Namibia’s mining industry value forecast to grow

08 Jun, 2014 - 00:06 0 Views

The Sunday Mail

While Namibia holds substantial diamond and uranium reserves among other minerals, the government’s potential to enforce policy to extract greater revenue from the sector remains a key factor to investment.Overall, Namibia’s mining industry value is forecast to grow on average 3,3 percent from an estimated $1,6 billion in 2014 to $1,8billion in 2018.

This will represent a decline in the mining sector’s contribution to GDP from 13 per cent in 2014 to 8 percent in 2018.

The bulk of exploration and mining in Namibia focuses on diamonds, uranium and base metals such as copper, lead and zinc.

A number of major players, including Rio Tinto and De Beers, have exploited the great potential for the exploration and mining of mineral resources.

Diamond Fields International is a Canada-based mining firm involved in the exploration and mining of diamonds, nickel and gold in Liberia, Madagascar, Namibia and Zambia.

Namdeb is a joint venture between De Beers (50 percent) and the Namibian government (50 percent), and is the country’s leading diamond producer.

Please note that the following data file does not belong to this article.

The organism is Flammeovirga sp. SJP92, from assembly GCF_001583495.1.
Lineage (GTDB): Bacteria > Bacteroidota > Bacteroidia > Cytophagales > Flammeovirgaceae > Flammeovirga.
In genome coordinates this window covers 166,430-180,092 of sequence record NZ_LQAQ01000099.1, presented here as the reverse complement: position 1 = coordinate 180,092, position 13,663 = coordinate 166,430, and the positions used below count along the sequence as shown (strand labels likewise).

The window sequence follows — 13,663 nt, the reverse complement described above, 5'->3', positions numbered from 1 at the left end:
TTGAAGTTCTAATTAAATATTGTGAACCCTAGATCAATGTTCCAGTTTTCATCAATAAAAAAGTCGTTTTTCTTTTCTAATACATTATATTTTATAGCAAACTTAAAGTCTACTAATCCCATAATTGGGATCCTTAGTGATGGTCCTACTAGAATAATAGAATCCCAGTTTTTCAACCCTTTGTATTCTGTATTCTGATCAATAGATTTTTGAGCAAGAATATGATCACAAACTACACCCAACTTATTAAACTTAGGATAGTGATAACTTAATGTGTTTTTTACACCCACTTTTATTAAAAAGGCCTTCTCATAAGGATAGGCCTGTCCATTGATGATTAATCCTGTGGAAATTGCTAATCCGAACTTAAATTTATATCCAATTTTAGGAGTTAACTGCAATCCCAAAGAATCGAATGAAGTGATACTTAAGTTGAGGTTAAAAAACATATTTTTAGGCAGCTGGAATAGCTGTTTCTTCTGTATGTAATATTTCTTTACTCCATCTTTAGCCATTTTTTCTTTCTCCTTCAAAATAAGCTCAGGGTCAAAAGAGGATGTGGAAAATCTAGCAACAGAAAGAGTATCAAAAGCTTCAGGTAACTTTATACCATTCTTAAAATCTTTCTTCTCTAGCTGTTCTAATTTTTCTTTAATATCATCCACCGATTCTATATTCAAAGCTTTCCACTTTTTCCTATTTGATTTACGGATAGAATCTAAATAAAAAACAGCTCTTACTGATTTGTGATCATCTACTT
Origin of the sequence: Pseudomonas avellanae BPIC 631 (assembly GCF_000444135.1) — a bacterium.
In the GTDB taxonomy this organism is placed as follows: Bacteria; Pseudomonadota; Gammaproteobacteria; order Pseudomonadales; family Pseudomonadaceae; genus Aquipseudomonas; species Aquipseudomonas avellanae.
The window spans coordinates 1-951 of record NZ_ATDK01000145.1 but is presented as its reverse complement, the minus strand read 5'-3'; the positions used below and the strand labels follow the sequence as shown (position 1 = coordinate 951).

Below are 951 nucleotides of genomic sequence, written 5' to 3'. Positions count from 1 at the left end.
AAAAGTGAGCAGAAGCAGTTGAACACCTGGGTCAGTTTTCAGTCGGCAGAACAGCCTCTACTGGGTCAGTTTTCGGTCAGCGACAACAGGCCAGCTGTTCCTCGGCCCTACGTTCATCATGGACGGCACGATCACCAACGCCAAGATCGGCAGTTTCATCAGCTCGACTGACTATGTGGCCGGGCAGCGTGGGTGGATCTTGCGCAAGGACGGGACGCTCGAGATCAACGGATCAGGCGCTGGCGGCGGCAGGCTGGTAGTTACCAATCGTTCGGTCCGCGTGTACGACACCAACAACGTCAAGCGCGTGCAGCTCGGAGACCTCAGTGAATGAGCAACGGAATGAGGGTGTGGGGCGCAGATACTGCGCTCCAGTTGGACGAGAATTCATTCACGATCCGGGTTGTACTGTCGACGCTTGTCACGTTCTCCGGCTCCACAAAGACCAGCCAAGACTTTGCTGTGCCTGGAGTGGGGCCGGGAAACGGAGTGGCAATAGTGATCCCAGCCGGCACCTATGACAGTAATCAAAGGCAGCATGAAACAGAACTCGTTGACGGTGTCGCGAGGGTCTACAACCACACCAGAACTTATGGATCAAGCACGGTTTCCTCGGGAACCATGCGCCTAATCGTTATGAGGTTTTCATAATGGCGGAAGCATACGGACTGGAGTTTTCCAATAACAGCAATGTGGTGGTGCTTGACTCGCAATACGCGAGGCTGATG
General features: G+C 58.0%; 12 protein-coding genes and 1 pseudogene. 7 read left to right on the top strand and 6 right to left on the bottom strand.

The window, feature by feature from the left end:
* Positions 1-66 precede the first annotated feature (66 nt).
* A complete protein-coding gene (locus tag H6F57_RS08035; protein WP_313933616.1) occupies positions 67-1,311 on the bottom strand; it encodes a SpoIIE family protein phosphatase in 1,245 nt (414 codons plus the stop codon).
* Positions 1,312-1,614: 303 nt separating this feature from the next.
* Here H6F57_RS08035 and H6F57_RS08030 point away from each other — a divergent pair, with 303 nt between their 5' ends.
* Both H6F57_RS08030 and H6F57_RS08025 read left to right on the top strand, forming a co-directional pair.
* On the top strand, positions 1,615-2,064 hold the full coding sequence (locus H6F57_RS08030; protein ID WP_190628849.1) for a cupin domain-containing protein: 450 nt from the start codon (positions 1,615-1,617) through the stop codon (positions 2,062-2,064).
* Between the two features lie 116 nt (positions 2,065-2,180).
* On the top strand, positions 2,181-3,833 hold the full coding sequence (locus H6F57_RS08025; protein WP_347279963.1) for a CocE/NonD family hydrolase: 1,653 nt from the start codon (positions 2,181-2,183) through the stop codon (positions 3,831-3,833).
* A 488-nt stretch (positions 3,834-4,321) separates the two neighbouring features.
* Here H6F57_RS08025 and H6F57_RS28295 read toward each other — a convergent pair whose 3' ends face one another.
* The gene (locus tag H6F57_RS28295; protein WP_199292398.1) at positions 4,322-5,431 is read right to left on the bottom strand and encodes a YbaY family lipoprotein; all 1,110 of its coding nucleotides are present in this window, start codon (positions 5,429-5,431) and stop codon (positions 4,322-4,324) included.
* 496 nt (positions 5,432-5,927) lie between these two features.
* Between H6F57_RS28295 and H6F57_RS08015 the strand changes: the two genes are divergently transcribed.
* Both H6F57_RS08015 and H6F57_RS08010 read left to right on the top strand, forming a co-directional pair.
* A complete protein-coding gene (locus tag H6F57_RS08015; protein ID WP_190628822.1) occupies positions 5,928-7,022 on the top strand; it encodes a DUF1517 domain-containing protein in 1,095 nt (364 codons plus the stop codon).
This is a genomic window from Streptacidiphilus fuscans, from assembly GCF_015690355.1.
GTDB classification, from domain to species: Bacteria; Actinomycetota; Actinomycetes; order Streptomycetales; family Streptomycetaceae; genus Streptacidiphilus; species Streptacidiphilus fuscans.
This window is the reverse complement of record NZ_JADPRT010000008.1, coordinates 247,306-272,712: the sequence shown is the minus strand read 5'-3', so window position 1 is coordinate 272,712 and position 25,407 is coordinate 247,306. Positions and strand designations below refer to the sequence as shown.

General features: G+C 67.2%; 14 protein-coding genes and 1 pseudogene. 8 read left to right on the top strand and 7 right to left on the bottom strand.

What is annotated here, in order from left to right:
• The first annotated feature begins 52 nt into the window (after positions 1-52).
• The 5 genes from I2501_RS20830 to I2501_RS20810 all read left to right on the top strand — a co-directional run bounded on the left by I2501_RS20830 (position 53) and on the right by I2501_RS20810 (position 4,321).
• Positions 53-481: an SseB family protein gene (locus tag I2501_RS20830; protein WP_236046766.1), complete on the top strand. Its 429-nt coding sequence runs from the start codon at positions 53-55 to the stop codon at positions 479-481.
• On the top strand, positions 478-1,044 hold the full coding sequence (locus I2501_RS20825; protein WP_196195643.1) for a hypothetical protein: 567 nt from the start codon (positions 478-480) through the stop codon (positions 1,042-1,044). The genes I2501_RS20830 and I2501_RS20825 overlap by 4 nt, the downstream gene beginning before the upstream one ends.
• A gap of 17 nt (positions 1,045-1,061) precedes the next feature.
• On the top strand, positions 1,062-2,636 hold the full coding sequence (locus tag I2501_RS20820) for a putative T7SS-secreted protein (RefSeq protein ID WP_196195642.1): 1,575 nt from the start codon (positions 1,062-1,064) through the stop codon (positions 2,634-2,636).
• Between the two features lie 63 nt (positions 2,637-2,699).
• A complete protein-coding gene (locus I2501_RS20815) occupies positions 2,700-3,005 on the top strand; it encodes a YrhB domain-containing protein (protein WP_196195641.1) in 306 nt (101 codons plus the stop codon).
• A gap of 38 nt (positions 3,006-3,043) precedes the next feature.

Vedanta Resources is a major India-based resources player with global reach.

The company recently entered the Namibian market via the acquisition of the country’s largest zinc mine, Skorpion Mine, through its subsidiary Sterlite Industries.

The Namibia Mining Report has been researched at source and features Business Monitor International (BMI)’s mining and commodity forecasts for metals, minerals and gems, covering all major indicators including reserves, production, exports and values.

The report also analyses trends and prospects, national and multinational companies and changes in the regulatory environment.

BMI’s Namibia Mining Report provides industry strategists, service companies, company analysts and consultants, government departments, trade associations and regulatory bodies with BMI’s independent forecasts and competitive intelligence on the mining industry in Namibia. – Quickpress/SMR.

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